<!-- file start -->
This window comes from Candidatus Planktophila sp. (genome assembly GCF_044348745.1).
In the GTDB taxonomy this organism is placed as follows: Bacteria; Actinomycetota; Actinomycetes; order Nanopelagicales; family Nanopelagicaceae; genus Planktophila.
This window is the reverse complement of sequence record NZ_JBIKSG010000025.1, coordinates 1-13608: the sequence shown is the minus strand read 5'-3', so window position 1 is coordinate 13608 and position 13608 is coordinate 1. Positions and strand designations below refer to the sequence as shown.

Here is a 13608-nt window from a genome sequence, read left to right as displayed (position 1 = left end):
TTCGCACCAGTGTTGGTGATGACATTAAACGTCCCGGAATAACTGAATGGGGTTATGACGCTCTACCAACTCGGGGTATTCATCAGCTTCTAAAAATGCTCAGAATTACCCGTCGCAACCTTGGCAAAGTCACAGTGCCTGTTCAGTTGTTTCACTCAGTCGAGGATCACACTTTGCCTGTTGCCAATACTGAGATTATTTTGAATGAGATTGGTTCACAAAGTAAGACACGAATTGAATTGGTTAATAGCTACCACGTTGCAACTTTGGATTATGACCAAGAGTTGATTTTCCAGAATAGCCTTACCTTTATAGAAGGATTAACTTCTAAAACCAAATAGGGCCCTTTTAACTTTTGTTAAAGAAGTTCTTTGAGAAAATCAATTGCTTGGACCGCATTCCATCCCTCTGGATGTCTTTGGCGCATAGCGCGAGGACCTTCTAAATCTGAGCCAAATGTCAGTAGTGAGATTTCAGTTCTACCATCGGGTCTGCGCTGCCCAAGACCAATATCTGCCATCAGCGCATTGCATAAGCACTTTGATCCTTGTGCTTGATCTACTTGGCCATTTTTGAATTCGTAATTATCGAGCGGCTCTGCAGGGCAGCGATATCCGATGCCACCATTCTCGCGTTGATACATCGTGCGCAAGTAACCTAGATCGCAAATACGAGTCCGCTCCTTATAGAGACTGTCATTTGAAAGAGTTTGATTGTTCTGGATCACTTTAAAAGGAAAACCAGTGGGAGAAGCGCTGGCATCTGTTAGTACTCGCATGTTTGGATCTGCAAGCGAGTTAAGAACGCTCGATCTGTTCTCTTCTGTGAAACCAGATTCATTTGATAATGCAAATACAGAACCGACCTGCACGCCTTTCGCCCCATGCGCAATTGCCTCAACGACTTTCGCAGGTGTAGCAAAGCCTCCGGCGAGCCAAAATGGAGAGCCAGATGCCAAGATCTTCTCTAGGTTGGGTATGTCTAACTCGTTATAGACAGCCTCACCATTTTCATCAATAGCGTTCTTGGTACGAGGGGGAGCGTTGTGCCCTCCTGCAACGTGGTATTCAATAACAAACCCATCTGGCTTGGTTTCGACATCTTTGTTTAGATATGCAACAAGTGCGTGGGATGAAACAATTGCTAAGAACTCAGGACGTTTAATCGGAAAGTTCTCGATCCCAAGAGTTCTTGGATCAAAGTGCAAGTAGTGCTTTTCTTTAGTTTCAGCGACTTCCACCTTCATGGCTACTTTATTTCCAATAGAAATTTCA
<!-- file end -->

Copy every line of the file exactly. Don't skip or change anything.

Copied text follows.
This window comes from Candidatus Planktophila sp. (genome assembly GCF_044348745.1).
In the GTDB taxonomy this organism is placed as follows: Bacteria; Actinomycetota; Actinomycetes; order Nanopelagicales; family Nanopelagicaceae; genus Planktophila.
This window is the reverse complement of sequence record NZ_JBIKSG010000025.1, coordinates 1-13608: the sequence shown is the minus strand read 5'-3', so window position 1 is coordinate 13608 and position 13608 is coordinate 1. Positions and strand designations below refer to the sequence as shown.

Here is a 13608-nt window from a genome sequence, read left to right as displayed (position 1 = left end):
TTCGCACCAGTGTTGGTGATGACATTAAACGTCCCGGAATAACTGAATGGGGTTATGACGCTCTACCAACTCGGGGTATTCATCAGCTTCTAAAAATGCTCAGAATTACCCGTCGCAACCTTGGCAAAGTCACAGTGCCTGTTCAGTTGTTTCACTCAGTCGAGGATCACACTTTGCCTGTTGCCAATACTGAGATTATTTTGAATGAGATTGGTTCACAAAGTAAGACACGAATTGAATTGGTTAATAGCTACCACGTTGCAACTTTGGATTATGACCAAGAGTTGATTTTCCAGAATAGCCTTACCTTTATAGAAGGATTAACTTCTAAAACCAAATAGGGCCCTTTTAACTTTTGTTAAAGAAGTTCTTTGAGAAAATCAATTGCTTGGACCGCATTCCATCCCTCTGGATGTCTTTGGCGCATAGCGCGAGGACCTTCTAAATCTGAGCCAAATGTCAGTAGTGAGATTTCAGTTCTACCATCGGGTCTGCGCTGCCCAAGACCAATATCTGCCATCAGCGCATTGCATAAGCACTTTGATCCTTGTGCTTGATCTACTTGGCCATTTTTGAATTCGTAATTATCGAGCGGCTCTGCAGGGCAGCGATATCCGATGCCACCATTCTCGCGTTGATACATCGTGCGCAAGTAACCTAGATCGCAAATACGAGTCCGCTCCTTATAGAGACTGTCATTTGAAAGAGTTTGATTGTTCTGGATCACTTTAAAAGGAAAACCAGTGGGAGAAGCGCTGGCATCTGTTAGTACTCGCATGTTTGGATCTGCAAGCGAGTTAAGAACGCTCGATCTGTTCTCTTCTGTGAAACCAGATTCATTTGATAATGCAAATACAGAACCGACCTGCACGCCTTTCGCCCCATGCGCAATTGCCTCAACGACTTTCGCAGGTGTAGCAAAGCCTCCGGCGAGCCAAAATGGAGAGCCAGATGCCAAGATCTTCTCTAGGTTGGGTATGTCTAACTCGTTATAGACAGCCTCACCATTTTCATCAATAGCGTTCTTGGTACGAGGGGGAGCGTTGTGCCCTCCTGCAACGTGGTATTCAATAACAAACCCATCTGGCTTGGTTTCGACATCTTTGTTTAGATATGCAACAAGTGCGTGGGATGAAACAATTGCTAAGAACTCAGGACGTTTAATCGGAAAGTTCTCGATCCCAAGAGTTCTTGGATCAAAGTGCAAGTAGTGCTTTTCTTTAGTTTCAGCGACTTCCACCTTCATGGCTACTTTATTTCCAATAGAAATTTCA